It also exists in more conventional game forms. I'm sure you've all heard of Farmville by now. If you haven't, I recommend playing it. You won't do anything else for the rest of your day. Farmville has more active users than Twitter. It's incredibly powerful, and it has this dynamic where you have to return at a certain time to water your fake crops, or they wilt. And this is so powerful that when they tweak their stats, when they say your crops wilt after eight hours, or after six hours, or after 24 hours, it changes the life cycle of some 70 million people during the day. They will return, like clockwork, at different times. So if they wanted the world to end, if they wanted productivity to stop, they could make it a 30-minute cycle, and no one could do anything else, right?
That's a little scary. But this could also be used for good. This local company called Vitality has created a product to help people take their medicine on time. That's an appointment. It's something that people don't do very well. They have these GlowCaps which flash and email you and do cool things to remind you to take your medicine. This isn't a game yet, but really should be. You should get points for doing it on time and lose points for not doing it on time. They should recognize they've built an appointment dynamic, and leverage the games. Then you can really achieve good in some interesting ways.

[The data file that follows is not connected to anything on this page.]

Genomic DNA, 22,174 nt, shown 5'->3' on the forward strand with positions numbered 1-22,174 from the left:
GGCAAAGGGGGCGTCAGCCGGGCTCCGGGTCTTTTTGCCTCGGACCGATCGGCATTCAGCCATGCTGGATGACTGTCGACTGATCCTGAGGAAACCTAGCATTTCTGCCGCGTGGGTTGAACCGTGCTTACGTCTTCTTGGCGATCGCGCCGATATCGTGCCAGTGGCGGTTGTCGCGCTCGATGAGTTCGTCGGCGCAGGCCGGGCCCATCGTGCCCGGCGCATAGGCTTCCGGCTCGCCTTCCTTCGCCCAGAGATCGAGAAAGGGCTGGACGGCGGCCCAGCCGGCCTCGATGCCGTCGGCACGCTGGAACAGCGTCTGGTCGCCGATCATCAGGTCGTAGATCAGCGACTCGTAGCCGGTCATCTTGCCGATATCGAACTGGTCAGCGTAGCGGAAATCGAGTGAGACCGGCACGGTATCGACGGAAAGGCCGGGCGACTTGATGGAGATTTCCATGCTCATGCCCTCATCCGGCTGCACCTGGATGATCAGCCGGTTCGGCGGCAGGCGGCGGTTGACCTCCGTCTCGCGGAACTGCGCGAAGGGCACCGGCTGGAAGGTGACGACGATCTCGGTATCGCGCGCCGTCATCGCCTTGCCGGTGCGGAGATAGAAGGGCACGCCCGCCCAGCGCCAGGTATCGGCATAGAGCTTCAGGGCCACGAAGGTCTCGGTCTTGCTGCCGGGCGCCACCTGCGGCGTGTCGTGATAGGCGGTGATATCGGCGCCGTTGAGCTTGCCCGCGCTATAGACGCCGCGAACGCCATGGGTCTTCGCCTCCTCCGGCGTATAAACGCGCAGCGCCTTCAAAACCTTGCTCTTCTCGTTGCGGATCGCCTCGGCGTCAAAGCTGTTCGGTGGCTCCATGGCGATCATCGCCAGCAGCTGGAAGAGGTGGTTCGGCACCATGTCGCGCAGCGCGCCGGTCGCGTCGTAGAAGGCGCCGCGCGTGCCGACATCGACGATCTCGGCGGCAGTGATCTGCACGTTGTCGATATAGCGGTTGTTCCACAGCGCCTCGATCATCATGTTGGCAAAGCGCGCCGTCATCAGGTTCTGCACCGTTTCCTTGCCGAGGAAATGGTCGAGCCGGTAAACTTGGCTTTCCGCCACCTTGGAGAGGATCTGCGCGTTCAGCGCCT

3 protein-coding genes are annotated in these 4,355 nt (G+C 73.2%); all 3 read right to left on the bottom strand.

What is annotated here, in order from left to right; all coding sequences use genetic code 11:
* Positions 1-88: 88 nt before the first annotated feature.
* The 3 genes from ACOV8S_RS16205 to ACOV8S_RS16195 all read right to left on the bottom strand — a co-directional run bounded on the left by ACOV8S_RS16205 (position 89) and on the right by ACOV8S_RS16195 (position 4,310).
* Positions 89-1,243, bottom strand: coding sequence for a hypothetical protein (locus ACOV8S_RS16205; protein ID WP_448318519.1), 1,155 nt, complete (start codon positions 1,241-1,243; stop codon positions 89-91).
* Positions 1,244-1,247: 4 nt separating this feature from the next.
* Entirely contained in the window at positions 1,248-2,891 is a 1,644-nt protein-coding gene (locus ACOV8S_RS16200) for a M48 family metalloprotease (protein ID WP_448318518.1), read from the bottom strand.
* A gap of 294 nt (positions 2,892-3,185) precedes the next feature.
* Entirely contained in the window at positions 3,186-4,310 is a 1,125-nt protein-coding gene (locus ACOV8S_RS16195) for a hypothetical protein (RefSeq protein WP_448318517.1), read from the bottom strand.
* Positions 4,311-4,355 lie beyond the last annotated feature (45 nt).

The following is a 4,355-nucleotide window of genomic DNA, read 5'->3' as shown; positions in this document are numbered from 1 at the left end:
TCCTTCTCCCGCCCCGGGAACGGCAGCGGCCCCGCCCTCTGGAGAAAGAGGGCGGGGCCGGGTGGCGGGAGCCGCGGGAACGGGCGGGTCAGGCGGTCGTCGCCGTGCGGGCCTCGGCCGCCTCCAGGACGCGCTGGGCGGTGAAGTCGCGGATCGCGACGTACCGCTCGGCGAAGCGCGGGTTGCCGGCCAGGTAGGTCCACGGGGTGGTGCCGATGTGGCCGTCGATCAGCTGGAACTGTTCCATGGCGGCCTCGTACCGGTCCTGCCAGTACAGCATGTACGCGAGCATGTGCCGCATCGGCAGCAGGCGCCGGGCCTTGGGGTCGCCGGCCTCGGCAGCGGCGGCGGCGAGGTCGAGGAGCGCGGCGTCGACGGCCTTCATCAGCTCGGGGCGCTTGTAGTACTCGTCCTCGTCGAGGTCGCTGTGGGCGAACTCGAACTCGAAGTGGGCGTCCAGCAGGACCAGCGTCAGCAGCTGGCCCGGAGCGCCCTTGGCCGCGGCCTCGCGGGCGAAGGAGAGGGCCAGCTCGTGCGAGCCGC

We're going to jump onto the next one. Influence and status. This is one of the most famous game dynamics, used all over the place. It's used in your wallets, right now. We all want that credit card on the far left, because it's black. And you see someone at CVS or — not CVS — like, Christian Dior —
I don't know. I don't have a black card; I've got a debit card.
So they whip it out and you see that black card, and: "I want that because it means they're cooler than I am, and I need that." And this is used in games as well. "Modern Warfare," one of the most successful selling games of all time. I'm only a level four, but I desperately want to be a level 10, because they've got that cool red badge, and that means that I am somehow better than everyone else. And that's very powerful to me. Status is really good motivator.